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Encyclopedia > Tommy Steele
Tommy Steele
Tommy Steele
Tommy Steele
Background information
Birth name Thomas William Hicks
Born 17 December 1936
Bermondsey, London, England
Genre(s) Rock and Roll
Occupation(s) Singer, Actor
Instrument(s) Guitar, Banjo
Years active 1956 —
Label(s) Decca, Columbia, RCA Victor
Associated acts The Steelmen
Website http://www.tommysteeleinternationalfanclub.com/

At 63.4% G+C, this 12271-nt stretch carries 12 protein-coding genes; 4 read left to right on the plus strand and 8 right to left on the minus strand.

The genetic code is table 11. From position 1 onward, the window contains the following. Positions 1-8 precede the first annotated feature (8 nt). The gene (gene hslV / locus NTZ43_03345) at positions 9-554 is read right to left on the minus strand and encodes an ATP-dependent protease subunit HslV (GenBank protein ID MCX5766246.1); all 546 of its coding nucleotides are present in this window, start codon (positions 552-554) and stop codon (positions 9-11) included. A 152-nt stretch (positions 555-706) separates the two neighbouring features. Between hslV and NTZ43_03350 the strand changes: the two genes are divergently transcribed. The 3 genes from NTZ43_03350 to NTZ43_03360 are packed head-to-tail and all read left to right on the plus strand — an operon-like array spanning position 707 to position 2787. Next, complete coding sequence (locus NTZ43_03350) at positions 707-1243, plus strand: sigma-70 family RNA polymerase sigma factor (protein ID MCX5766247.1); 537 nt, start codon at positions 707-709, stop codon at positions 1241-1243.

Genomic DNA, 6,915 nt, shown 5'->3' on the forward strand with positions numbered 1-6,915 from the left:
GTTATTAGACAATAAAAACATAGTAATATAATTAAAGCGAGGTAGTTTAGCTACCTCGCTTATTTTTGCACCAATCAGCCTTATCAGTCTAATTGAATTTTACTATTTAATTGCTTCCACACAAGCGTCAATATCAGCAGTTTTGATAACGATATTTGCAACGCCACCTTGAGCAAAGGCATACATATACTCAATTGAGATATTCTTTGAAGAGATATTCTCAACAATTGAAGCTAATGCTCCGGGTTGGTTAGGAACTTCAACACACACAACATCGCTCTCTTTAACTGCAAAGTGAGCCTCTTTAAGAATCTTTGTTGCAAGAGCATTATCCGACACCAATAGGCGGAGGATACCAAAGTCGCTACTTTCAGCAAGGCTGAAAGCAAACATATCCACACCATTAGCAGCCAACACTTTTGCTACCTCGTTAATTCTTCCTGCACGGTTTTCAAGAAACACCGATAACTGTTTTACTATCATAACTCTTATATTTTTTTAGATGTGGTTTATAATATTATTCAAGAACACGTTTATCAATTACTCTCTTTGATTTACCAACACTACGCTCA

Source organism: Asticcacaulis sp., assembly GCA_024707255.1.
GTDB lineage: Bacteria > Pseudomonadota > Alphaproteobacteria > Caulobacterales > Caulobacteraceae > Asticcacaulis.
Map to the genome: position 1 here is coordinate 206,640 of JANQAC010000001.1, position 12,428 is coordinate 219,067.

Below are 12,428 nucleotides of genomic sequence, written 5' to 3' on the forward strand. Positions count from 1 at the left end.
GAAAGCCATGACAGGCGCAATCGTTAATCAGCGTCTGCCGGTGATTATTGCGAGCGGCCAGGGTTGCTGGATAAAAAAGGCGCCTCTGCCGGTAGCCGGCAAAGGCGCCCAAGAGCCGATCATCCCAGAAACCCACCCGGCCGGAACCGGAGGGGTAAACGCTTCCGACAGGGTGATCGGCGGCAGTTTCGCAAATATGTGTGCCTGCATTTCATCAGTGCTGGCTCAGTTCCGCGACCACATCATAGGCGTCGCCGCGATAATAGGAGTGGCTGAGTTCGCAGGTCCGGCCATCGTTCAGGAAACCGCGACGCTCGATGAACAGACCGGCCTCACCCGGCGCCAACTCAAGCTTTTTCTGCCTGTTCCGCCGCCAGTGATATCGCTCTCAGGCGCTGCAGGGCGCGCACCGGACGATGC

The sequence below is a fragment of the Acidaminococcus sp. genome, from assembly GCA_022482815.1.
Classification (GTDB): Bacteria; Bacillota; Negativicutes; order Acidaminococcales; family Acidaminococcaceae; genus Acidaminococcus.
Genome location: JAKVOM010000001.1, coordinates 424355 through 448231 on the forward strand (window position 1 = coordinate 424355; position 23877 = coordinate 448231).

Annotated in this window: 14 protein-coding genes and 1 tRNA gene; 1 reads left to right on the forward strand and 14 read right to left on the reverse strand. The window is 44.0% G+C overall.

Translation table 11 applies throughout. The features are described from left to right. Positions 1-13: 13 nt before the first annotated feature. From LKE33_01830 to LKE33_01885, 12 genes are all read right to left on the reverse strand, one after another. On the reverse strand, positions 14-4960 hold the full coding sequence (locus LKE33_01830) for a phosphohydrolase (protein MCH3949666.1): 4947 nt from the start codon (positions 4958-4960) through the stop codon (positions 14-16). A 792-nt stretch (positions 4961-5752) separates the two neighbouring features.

Tommy Steele OBE (born December 17, 1936 in London, England) is an English entertainer. Steele is widely regarded as Britain's first teen idol and rock 'n' roll star. Born Thomas Willam Hicks in Mason Street, Bermondsey, London, England, his cheeky Cockney image and boy-next-door looks won him success as a musician, singer and actor. If you hold the copyright to an image (e. ... December 17 is the 351st day of the year (352nd in leap years) in the Gregorian calendar. ... Year 1936 (MCMXXXVI) was a leap year starting on Wednesday (link will display the full calendar) of the Gregorian calendar. ... , Bermondsey is an area of south London in the London Borough of Southwark. ... This article is about the capital of England and the United Kingdom. ... For other uses, see England (disambiguation). ... This article does not cite any references or sources. ... For other uses, see Singer (disambiguation). ... Actors in period costume sharing a joke whilst waiting between takes during location filming. ... A musical instrument is a device constructed or modified for the purpose of making music. ... In the music industry, a record label can be a brand and a trademark associated with the marketing of music recordings and music videos. ... The Most Excellent Order of the British Empire is a British order of chivalry established on 4 June 1917 by King George V. The Order includes five classes in civil and military divisions; in decreasing order of seniority, these are Knight Grand Cross or Dame Grand Cross (GBE) Knight Commander... December 17 is the 351st day of the year (352nd in leap years) in the Gregorian calendar. ... Year 1936 (MCMXXXVI) was a leap year starting on Wednesday (link will display the full calendar) of the Gregorian calendar. ... London — containing the City of London — is the capital of the United Kingdom and of England and a major world city. With over seven million inhabitants (Londoners) in Greater London area, it is amongst the most densely populated areas in Western Europe. ... For other uses, see England (disambiguation). ... For other uses, see Teen idol (disambiguation). ... Rock and roll - Wikipedia /**/ @import /skins/monobook/IE50Fixes. ... , Bermondsey is an area of south London in the London Borough of Southwark. ... This article is about the capital of England and the United Kingdom. ... For other uses, see England (disambiguation). ... St Mary-le-Bow The term cockney is often used to refer to working-class people of London, particularly east London, and the slang used by these people. ... For the popular-music magazine, see Musician (magazine). ... For other uses, see Singer (disambiguation). ...